Announced in the government’s Spending Review yesterday, ‘London Help to Buy‘ is a punchy new addition to the Help to Buy family. And now that we’ve got our heads around how the Help to Buy equity loan works in principle, we can easily understand the London version. When coupled with the government’s commitment to create 200,000 starter homes, things should be easier for first time buyer in London, which is great news.
In simple terms, from early 2016 first time buyers in London will be able to borrow up to 40% of a new property’s value from the government, interest free for five years. This means that buyers will need to raise a smaller mortgage, which will open the market up to more people on lower incomes. Pocket hope this will help even more first time buyers to get a foot on the property ladder.
An example house value of £400,000 is broken down above. So looking pretty good but still out of the reach of many with this high a house price… how could this work with Pocket?
With Pocket, the sale price would be around £240,000 for a compact one bedroom apartment which would have at least a 20% discount (the price & depth of discount can vary depending on the area). A 5% deposit is £12,000 (which you could save in under four years from a standing start with the Help to Buy ISA, launching on 1st December 2015, by the way). The London Help to Buy loan element would be £96,000, leaving just £132,000 to raise as a mortgage, which would be available to someone with a of household income of under £35,000. This starts to price in an even greater proportion of our database of around 20,000 hopeful first time buyers. Good news for them!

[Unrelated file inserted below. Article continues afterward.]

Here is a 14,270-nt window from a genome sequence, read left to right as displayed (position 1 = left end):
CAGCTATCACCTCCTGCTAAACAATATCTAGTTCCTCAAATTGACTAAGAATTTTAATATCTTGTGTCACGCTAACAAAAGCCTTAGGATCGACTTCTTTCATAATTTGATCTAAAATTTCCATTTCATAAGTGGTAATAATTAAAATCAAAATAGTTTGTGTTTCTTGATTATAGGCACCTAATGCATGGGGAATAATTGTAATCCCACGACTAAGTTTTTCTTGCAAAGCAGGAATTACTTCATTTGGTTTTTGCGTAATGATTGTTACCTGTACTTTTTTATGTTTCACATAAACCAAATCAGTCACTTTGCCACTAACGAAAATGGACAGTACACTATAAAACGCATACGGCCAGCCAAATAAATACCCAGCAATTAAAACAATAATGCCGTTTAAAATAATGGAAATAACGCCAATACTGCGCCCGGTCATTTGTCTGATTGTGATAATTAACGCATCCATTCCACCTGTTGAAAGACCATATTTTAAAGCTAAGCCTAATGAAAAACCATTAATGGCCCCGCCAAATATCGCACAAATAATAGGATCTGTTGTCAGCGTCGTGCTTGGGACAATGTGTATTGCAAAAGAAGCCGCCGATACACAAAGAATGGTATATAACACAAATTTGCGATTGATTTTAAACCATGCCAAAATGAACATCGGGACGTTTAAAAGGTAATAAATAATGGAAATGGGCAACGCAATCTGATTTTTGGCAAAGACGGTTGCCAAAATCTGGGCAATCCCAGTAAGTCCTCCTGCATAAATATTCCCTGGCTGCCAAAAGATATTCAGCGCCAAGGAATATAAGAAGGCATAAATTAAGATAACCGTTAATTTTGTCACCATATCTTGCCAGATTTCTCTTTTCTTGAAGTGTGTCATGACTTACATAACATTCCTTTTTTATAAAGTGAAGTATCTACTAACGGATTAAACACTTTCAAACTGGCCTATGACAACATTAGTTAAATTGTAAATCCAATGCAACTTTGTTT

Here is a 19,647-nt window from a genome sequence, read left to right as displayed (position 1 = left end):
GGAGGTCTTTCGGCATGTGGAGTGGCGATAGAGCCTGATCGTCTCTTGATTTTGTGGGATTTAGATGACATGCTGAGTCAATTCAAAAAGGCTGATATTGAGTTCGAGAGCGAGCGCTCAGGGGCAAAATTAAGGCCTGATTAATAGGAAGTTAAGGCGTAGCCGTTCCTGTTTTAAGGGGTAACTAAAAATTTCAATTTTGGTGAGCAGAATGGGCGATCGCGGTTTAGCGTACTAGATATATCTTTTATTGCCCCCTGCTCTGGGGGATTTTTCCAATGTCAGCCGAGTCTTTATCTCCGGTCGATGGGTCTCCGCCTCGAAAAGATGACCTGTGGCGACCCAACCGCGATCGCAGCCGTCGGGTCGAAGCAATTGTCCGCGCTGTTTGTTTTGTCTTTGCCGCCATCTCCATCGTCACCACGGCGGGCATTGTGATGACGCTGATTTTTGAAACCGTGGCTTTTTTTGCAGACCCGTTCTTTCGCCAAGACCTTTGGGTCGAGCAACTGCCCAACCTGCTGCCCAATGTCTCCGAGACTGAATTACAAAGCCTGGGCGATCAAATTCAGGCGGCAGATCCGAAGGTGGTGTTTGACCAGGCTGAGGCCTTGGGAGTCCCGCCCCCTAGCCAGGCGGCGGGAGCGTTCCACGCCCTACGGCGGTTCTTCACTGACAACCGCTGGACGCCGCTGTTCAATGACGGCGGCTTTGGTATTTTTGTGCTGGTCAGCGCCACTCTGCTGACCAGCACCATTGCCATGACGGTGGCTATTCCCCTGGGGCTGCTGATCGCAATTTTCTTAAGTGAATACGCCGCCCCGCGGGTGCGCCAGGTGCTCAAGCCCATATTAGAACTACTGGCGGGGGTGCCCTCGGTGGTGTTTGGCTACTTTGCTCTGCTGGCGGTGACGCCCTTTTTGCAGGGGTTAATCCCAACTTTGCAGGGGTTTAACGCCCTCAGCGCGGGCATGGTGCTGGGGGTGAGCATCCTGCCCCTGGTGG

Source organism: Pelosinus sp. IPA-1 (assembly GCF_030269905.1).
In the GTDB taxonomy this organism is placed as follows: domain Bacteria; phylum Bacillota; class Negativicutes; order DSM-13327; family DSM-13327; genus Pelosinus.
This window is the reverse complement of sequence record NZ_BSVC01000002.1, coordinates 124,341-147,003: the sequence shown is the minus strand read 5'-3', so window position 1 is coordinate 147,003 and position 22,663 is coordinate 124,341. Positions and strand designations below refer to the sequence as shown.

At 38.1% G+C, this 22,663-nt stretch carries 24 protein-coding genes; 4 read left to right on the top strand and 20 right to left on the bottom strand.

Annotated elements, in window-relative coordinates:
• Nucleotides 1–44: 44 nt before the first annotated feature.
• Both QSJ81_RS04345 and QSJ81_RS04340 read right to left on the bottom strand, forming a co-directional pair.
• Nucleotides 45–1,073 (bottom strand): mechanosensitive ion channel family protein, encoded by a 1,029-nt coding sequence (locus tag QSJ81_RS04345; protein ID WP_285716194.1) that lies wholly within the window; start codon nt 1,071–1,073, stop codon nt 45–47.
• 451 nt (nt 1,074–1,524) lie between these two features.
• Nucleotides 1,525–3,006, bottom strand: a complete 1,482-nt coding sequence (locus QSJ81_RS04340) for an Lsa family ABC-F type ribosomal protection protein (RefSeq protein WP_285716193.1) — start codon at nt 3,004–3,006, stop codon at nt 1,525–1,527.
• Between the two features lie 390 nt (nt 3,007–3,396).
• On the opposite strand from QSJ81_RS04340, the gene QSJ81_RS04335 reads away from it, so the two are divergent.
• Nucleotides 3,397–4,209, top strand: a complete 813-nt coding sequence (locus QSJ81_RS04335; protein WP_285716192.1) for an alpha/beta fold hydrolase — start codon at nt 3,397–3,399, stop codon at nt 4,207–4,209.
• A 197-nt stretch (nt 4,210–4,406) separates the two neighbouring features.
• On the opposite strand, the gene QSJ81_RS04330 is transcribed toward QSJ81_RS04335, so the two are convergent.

Of course the London Help to Buy scheme has only just been announced, and there will be lots of debate around the effects it will have on London’s housing market in the longer term, understanding how it will work with the starter home initiative, and confirmation of the finer details of the scheme… but taken at face value, and in the context of Pocket homes, we can only be pleased to see that it will allow even more city makers (like Georgie and Mike) the chance to get their foot on the housing ladder.